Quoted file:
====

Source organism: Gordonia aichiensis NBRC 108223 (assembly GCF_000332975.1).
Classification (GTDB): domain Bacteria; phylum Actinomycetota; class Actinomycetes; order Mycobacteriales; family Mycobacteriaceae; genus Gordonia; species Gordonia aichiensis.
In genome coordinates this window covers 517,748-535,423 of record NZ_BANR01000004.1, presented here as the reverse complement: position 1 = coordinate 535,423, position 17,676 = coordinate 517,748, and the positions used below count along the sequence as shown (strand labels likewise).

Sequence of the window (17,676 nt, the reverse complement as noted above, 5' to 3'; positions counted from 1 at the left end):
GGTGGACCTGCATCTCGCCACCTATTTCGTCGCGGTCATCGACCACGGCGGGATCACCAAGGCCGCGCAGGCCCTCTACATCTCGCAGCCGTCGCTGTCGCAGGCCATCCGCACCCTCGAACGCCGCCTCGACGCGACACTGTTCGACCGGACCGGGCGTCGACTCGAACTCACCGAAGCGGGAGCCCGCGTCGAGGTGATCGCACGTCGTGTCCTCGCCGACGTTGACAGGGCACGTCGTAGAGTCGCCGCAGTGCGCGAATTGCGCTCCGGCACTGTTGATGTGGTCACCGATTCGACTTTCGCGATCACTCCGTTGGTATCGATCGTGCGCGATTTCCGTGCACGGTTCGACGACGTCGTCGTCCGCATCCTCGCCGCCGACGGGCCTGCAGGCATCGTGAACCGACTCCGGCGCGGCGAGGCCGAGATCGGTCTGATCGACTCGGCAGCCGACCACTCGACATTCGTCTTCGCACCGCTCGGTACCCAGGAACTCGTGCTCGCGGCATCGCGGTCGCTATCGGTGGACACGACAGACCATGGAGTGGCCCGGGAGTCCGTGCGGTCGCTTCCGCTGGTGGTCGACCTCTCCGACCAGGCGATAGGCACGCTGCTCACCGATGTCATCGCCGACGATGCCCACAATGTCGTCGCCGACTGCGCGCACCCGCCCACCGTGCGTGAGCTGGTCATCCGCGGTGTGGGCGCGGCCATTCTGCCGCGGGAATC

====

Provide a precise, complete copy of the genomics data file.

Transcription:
Source organism: Gordonia aichiensis NBRC 108223 (assembly GCF_000332975.1).
Classification (GTDB): domain Bacteria; phylum Actinomycetota; class Actinomycetes; order Mycobacteriales; family Mycobacteriaceae; genus Gordonia; species Gordonia aichiensis.
In genome coordinates this window covers 517,748-535,423 of record NZ_BANR01000004.1, presented here as the reverse complement: position 1 = coordinate 535,423, position 17,676 = coordinate 517,748, and the positions used below count along the sequence as shown (strand labels likewise).

Sequence of the window (17,676 nt, the reverse complement as noted above, 5' to 3'; positions counted from 1 at the left end):
GGTGGACCTGCATCTCGCCACCTATTTCGTCGCGGTCATCGACCACGGCGGGATCACCAAGGCCGCGCAGGCCCTCTACATCTCGCAGCCGTCGCTGTCGCAGGCCATCCGCACCCTCGAACGCCGCCTCGACGCGACACTGTTCGACCGGACCGGGCGTCGACTCGAACTCACCGAAGCGGGAGCCCGCGTCGAGGTGATCGCACGTCGTGTCCTCGCCGACGTTGACAGGGCACGTCGTAGAGTCGCCGCAGTGCGCGAATTGCGCTCCGGCACTGTTGATGTGGTCACCGATTCGACTTTCGCGATCACTCCGTTGGTATCGATCGTGCGCGATTTCCGTGCACGGTTCGACGACGTCGTCGTCCGCATCCTCGCCGCCGACGGGCCTGCAGGCATCGTGAACCGACTCCGGCGCGGCGAGGCCGAGATCGGTCTGATCGACTCGGCAGCCGACCACTCGACATTCGTCTTCGCACCGCTCGGTACCCAGGAACTCGTGCTCGCGGCATCGCGGTCGCTATCGGTGGACACGACAGACCATGGAGTGGCCCGGGAGTCCGTGCGGTCGCTTCCGCTGGTGGTCGACCTCTCCGACCAGGCGATAGGCACGCTGCTCACCGATGTCATCGCCGACGATGCCCACAATGTCGTCGCCGACTGCGCGCACCCGCCCACCGTGCGTGAGCTGGTCATCCGCGGTGTGGGCGCGGCCATTCTGCCGCGGGAATC